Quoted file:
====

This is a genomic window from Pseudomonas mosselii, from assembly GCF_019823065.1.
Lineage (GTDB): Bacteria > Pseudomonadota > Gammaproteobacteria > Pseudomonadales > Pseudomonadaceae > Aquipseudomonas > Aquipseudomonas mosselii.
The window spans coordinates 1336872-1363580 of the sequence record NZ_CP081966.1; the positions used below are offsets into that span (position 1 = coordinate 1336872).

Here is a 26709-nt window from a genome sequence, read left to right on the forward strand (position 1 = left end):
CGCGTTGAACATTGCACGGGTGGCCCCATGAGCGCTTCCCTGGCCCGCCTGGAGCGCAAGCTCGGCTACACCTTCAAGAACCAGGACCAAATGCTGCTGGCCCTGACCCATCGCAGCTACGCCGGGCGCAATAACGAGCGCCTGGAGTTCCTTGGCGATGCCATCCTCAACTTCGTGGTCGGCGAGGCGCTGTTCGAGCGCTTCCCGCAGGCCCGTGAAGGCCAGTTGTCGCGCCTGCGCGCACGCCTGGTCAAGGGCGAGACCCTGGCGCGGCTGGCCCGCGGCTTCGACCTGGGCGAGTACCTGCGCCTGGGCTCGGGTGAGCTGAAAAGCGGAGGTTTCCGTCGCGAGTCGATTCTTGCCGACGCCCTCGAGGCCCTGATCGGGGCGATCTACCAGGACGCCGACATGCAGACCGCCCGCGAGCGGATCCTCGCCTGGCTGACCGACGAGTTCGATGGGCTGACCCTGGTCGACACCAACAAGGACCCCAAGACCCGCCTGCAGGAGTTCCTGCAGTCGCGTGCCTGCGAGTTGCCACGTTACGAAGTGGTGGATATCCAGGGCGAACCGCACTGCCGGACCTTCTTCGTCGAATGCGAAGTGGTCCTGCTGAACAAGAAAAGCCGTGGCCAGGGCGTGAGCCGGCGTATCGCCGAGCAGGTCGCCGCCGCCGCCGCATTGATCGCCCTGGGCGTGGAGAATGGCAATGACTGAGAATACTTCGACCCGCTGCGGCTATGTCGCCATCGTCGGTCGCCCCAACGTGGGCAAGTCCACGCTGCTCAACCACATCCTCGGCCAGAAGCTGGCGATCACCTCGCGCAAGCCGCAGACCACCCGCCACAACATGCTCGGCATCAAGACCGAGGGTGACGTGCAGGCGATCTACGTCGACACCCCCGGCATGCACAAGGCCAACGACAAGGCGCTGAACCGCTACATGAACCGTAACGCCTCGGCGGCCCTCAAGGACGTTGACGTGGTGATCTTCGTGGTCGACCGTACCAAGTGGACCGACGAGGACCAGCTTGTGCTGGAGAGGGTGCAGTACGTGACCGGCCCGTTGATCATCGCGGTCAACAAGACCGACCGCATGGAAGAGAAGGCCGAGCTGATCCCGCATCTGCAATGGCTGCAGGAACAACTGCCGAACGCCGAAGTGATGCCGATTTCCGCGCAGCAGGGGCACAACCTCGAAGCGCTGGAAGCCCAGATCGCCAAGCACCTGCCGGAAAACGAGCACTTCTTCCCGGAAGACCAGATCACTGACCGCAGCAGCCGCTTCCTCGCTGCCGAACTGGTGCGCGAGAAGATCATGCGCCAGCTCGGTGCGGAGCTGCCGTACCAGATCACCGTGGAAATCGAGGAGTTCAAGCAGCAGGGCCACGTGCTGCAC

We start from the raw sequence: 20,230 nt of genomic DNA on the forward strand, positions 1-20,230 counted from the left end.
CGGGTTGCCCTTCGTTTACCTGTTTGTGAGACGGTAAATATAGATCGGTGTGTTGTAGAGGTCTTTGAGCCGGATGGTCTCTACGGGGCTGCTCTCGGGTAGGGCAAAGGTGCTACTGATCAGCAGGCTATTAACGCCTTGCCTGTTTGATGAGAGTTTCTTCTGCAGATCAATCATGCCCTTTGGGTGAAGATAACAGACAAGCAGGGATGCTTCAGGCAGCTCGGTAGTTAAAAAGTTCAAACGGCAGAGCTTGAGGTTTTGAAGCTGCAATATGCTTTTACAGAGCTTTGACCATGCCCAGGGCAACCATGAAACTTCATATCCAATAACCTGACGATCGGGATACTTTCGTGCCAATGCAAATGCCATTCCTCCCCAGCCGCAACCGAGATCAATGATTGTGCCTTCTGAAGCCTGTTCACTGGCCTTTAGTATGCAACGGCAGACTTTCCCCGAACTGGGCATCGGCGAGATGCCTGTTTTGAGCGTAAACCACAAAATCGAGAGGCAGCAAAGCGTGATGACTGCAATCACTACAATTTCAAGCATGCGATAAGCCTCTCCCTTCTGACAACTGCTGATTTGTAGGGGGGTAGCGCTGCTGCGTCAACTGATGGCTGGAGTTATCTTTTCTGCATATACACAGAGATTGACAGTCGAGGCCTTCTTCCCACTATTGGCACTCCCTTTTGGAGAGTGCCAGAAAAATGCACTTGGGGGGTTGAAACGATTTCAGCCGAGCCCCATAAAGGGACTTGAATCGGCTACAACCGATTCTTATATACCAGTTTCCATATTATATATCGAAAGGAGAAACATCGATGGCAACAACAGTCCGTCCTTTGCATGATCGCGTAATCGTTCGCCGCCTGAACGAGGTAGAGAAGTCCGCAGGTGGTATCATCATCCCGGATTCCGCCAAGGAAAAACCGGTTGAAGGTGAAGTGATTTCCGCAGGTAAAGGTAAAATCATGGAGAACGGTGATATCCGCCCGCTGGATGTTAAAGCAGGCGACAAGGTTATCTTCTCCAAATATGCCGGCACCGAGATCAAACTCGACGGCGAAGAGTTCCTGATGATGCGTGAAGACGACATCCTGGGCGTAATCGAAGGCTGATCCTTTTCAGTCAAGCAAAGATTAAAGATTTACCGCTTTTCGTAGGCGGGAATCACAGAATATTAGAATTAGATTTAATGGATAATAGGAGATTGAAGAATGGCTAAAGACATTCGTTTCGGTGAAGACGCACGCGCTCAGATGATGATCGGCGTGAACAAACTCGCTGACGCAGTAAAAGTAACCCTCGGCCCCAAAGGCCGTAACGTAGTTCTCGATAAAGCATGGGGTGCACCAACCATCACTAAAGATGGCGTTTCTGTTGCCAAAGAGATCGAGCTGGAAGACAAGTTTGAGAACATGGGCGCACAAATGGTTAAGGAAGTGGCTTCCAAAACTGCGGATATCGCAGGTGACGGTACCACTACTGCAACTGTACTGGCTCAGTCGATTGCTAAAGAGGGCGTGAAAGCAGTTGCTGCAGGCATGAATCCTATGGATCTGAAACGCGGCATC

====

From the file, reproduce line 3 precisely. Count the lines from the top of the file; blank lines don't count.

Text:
The window spans coordinates 1336872-1363580 of the sequence record NZ_CP081966.1; the positions used below are offsets into that span (position 1 = coordinate 1336872).